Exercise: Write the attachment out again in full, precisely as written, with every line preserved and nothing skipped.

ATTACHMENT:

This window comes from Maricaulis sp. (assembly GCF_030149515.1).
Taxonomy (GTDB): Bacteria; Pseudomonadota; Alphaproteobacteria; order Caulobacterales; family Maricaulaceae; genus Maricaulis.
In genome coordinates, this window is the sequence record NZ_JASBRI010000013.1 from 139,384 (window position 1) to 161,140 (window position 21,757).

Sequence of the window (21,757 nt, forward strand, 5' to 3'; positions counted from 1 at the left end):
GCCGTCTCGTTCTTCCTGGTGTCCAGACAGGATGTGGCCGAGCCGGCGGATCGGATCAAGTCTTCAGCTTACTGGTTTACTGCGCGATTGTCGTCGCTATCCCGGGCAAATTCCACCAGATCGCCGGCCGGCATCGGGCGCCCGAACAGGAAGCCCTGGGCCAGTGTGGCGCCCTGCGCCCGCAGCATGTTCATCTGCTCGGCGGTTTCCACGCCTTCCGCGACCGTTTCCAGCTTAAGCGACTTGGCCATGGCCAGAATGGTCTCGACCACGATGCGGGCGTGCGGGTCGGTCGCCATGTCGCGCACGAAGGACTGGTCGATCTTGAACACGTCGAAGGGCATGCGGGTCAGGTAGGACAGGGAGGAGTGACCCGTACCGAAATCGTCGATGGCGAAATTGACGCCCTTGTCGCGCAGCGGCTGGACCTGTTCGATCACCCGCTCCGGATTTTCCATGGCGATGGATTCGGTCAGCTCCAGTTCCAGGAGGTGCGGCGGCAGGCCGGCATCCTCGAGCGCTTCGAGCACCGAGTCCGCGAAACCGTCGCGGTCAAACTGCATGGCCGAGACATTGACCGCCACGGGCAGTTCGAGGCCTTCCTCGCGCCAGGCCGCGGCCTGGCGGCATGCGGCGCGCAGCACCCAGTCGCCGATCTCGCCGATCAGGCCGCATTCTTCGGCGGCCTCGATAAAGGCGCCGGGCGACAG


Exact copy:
This window comes from Maricaulis sp. (assembly GCF_030149515.1).
Taxonomy (GTDB): Bacteria; Pseudomonadota; Alphaproteobacteria; order Caulobacterales; family Maricaulaceae; genus Maricaulis.
In genome coordinates, this window is the sequence record NZ_JASBRI010000013.1 from 139,384 (window position 1) to 161,140 (window position 21,757).

Sequence of the window (21,757 nt, forward strand, 5' to 3'; positions counted from 1 at the left end):
GCCGTCTCGTTCTTCCTGGTGTCCAGACAGGATGTGGCCGAGCCGGCGGATCGGATCAAGTCTTCAGCTTACTGGTTTACTGCGCGATTGTCGTCGCTATCCCGGGCAAATTCCACCAGATCGCCGGCCGGCATCGGGCGCCCGAACAGGAAGCCCTGGGCCAGTGTGGCGCCCTGCGCCCGCAGCATGTTCATCTGCTCGGCGGTTTCCACGCCTTCCGCGACCGTTTCCAGCTTAAGCGACTTGGCCATGGCCAGAATGGTCTCGACCACGATGCGGGCGTGCGGGTCGGTCGCCATGTCGCGCACGAAGGACTGGTCGATCTTGAACACGTCGAAGGGCATGCGGGTCAGGTAGGACAGGGAGGAGTGACCCGTACCGAAATCGTCGATGGCGAAATTGACGCCCTTGTCGCGCAGCGGCTGGACCTGTTCGATCACCCGCTCCGGATTTTCCATGGCGATGGATTCGGTCAGCTCCAGTTCCAGGAGGTGCGGCGGCAGGCCGGCATCCTCGAGCGCTTCGAGCACCGAGTCCGCGAAACCGTCGCGGTCAAACTGCATGGCCGAGACATTGACCGCCACGGGCAGTTCGAGGCCTTCCTCGCGCCAGGCCGCGGCCTGGCGGCATGCGGCGCGCAGCACCCAGTCGCCGATCTCGCCGATCAGGCCGCATTCTTCGGCGGCCTCGATAAAGGCGCCGGGCGACAG